The concept of the traditional career is becoming extinct, as people no longer spend their working life at one company; latest research indicates that the average worker now stays at their job for 4.4 years
Some workplace experts believe employers need to build a flexible and meaningful workplace with great perks to retain workers, while others say that the problem is more fundamental and the solution lies in changing the entire design of our corganization
Companies are becoming more dynamic, and recent researsh shows that 92% of senior leads want to redesign the organiz to drive agility and go-to-market speed
Is the traditional career over? There’s no denying that the concept of the “traditional career” is becoming extinct. People used to graduate from school, look for a job at a great company, join the development programs for new hires, pay their dues working their way up the rank, and then look forward to a good retirement program 30 to 40 years later. According to the Bureau of Labor Statistics (BLS), today the average worker stays at their job for 4.4 years. And some research indicates that millennials change jobs at twice that rate.
Some workplace experts view this disruptive change as an issue, touting solutions to fix the problem. Often this solution is to build a flexible, meaningful workplace, and provide employees’ perks and benefits such as free food and unlimited vacation. But others, such as Josh Bersin of Bersin by Deloitte, think the problem is more fundamental and the solution lies in changing the entire design of our organizations.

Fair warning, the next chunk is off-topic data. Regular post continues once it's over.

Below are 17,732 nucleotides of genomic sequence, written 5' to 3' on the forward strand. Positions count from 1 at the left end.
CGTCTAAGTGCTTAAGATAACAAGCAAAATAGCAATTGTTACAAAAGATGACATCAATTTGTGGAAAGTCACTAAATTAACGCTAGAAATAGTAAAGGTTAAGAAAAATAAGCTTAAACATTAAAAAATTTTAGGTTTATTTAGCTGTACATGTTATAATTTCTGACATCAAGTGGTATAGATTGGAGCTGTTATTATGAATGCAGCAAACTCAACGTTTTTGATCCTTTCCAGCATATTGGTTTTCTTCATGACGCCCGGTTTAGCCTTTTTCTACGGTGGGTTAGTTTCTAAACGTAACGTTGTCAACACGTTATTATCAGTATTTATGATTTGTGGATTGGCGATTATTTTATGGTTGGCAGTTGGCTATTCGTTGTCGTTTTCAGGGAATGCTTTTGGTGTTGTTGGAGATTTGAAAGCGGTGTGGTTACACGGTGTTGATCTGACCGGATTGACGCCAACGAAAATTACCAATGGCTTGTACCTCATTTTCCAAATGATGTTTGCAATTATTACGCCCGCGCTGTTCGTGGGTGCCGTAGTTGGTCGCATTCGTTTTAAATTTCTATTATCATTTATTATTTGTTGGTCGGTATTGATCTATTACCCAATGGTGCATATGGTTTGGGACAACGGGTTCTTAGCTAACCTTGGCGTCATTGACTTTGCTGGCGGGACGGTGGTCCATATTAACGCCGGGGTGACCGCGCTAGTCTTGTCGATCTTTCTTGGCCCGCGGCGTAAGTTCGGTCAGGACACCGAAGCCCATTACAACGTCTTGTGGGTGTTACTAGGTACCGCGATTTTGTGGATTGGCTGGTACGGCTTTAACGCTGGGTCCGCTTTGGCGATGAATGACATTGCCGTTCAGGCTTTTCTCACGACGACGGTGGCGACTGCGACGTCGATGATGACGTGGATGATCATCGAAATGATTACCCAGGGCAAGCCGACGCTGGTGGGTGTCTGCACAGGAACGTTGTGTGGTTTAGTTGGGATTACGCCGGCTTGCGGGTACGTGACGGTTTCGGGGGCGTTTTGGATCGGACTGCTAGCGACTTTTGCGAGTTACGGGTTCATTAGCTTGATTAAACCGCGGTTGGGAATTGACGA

However, perhaps the crux of the matter is that this change is not a challenge or a problem; rather, it’s a simple evolution of the workplace and how we work. Workers today are looking for more opportunities and flexibility, and the traditional model of a career is no longer applicable to everyone’s interests and preferences. It’s no longer one size fits all.
The Traditional Career
In most firms, workers were organized into specialized roles that helped firms create economies of scale. Rather than each person trying to perform all the functions, including manufacturing, marketing, sales, and finance, organizations created teams of functional specialists to drive down costs. These specialized functions then grew into the careers we have today. And many of us have spent years working in one functional area, moving up the path to become senior professionals or leaders within that function.
As workers progressed through their career, they were able to follow two basic paths: managerial and professional. Managerial careers involved leading people and teams, while professional careers involved deepening functional expertise. As such, succession management became a huge part of the organizational design to develop enough managers and senior professionals to meet skill demands.
Careers Today and Employee Mobility